As a further refinement, rather than statically binding to the Handler delegate properties, we could have the names of the Handlers stored in a database or file and use Reflection to set them to null if the role disallows access.

    public class DynamicFactory
public IOrderProcessing CreateOrderProcessing()

//var processing = container.Resolve<IOrderProcessing>() as OrderProcessing;
OrderProcessing processing = new OrderProcessing(new MyDataLayer());

//get user role, list of prohibited methods from authorization database
var prohibitedHandlers = new List<string>()
// { "ApproveHandler", "EnterHandler" };
//disable access
foreach (string handler in prohibitedHandlers)
var field = processing.GetType().GetField(handler);
field.SetValue(processing, null);
return processing;

I've presented some strategies for authorizing access to your business layer objects. It's important to keep authorization code separated from your business logic, since it is a cross-cutting concern and since security models will likely change over time, it makes sense to encapsulate the access in a Factory type object that can evolve over time. The key is that the business logic object that is handed to the application is already configured for the privileges that the user has and the authorization checking does not need to be embedded in the business logic.

kick it on

Monday, May 4, 2009

Windows 7 news

  • If you have installed the Windows 7 Beta, starting July 1, your computer will shut down every two hours, and it will expire on August 1, 2009.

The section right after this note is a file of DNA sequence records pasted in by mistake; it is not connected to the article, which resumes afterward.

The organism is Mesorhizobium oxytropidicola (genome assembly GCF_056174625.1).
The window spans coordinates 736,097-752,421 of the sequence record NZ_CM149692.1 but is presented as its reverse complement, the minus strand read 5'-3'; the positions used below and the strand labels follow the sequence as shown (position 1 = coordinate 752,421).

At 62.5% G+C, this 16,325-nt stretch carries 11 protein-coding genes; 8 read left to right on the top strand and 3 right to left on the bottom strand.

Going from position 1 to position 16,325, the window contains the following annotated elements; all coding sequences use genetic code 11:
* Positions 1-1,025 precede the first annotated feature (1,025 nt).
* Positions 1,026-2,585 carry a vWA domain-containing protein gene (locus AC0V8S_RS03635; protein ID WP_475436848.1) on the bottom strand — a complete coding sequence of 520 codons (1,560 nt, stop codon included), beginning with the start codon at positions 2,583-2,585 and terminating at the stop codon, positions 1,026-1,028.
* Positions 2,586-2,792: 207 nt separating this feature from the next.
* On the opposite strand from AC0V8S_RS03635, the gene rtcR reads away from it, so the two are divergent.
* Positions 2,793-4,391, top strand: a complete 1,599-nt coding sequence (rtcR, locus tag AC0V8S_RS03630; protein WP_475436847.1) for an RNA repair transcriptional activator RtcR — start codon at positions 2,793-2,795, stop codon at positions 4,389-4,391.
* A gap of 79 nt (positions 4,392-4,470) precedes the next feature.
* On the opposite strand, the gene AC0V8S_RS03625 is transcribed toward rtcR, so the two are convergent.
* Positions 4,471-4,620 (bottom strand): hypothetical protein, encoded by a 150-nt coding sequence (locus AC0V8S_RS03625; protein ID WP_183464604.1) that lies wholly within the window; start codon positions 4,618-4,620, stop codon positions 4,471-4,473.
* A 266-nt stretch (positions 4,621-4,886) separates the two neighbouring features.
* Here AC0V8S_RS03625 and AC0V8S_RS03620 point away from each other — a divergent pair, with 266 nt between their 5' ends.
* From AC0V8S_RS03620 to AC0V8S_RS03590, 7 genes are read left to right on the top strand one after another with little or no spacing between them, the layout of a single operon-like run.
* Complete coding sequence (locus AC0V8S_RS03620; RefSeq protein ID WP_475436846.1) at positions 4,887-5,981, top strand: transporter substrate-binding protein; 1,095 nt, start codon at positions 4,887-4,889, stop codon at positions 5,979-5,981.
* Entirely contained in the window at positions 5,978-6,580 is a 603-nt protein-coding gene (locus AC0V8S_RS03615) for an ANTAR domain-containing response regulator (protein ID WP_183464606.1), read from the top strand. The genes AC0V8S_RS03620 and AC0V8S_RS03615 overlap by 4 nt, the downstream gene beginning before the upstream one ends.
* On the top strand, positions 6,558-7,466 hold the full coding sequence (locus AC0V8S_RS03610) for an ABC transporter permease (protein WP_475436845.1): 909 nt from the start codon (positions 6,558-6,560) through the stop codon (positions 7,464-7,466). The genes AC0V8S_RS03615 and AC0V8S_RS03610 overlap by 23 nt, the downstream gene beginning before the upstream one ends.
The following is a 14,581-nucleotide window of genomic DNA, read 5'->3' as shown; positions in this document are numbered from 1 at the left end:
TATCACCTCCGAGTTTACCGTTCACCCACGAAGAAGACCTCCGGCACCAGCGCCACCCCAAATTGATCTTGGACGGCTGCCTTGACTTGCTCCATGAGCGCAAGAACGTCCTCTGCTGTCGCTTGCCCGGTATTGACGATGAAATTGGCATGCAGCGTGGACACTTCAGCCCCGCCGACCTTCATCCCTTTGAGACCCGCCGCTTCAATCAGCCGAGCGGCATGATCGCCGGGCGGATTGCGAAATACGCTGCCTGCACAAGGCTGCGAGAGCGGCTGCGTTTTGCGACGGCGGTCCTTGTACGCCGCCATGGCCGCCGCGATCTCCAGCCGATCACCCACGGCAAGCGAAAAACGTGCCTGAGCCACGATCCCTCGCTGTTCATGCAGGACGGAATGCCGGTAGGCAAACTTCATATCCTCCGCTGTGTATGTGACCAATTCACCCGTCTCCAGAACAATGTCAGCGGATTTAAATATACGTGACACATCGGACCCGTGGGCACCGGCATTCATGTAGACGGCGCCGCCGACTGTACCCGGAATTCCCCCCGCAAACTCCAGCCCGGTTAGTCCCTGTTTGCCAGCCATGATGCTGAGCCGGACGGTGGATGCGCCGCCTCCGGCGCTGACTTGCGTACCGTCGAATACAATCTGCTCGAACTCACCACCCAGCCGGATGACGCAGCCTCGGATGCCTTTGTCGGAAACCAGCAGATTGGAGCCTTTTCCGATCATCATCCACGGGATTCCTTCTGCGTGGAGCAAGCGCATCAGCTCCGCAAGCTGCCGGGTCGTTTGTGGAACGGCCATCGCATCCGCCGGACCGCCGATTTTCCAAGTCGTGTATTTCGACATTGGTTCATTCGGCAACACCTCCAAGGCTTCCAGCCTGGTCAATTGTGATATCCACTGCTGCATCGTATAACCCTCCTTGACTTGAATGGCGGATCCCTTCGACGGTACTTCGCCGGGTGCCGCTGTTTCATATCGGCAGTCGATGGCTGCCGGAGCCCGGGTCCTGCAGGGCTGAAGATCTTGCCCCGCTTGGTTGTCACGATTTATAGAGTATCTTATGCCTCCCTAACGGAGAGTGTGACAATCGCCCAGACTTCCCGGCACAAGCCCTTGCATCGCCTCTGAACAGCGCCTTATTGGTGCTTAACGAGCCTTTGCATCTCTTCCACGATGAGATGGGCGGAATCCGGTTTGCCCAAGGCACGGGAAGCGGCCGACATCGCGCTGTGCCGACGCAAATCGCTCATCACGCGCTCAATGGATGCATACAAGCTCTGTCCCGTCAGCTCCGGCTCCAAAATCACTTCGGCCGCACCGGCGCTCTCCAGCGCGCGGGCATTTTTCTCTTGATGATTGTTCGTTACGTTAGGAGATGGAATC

• Windows 7 Release Candidate is now available for MSDN subscription download.
  • Windows 7 Release Candidate will be available for public download tomorrow May 5.
  • Windows 7 Release Candidate will expire June 1, 2010. Bi-hourly shutdowns will start March 1, 2010.
  • In both cases (Beta and RC), there will be no upgrade path to a retail, licensed version. You will need to wipe and re-install.
  • Windows 7 includes IE 8, Windows Media Player 12 and .NET 3.5 SP1.

WPF Model-View-ViewModel Toolkit

The WPF team at Microsoft has released a toolkit (version 0.1) that addresses developing UIs with the M-V-VM pattern.

It's definitely a first-pass (e.g. no VB.NET support), but they are looking for feedback on this effort. There is also a bit of confusion as to how this compares to the Silverlight development pattern in RIA Services. See this StackOverflow discussion.

The toolkit includes: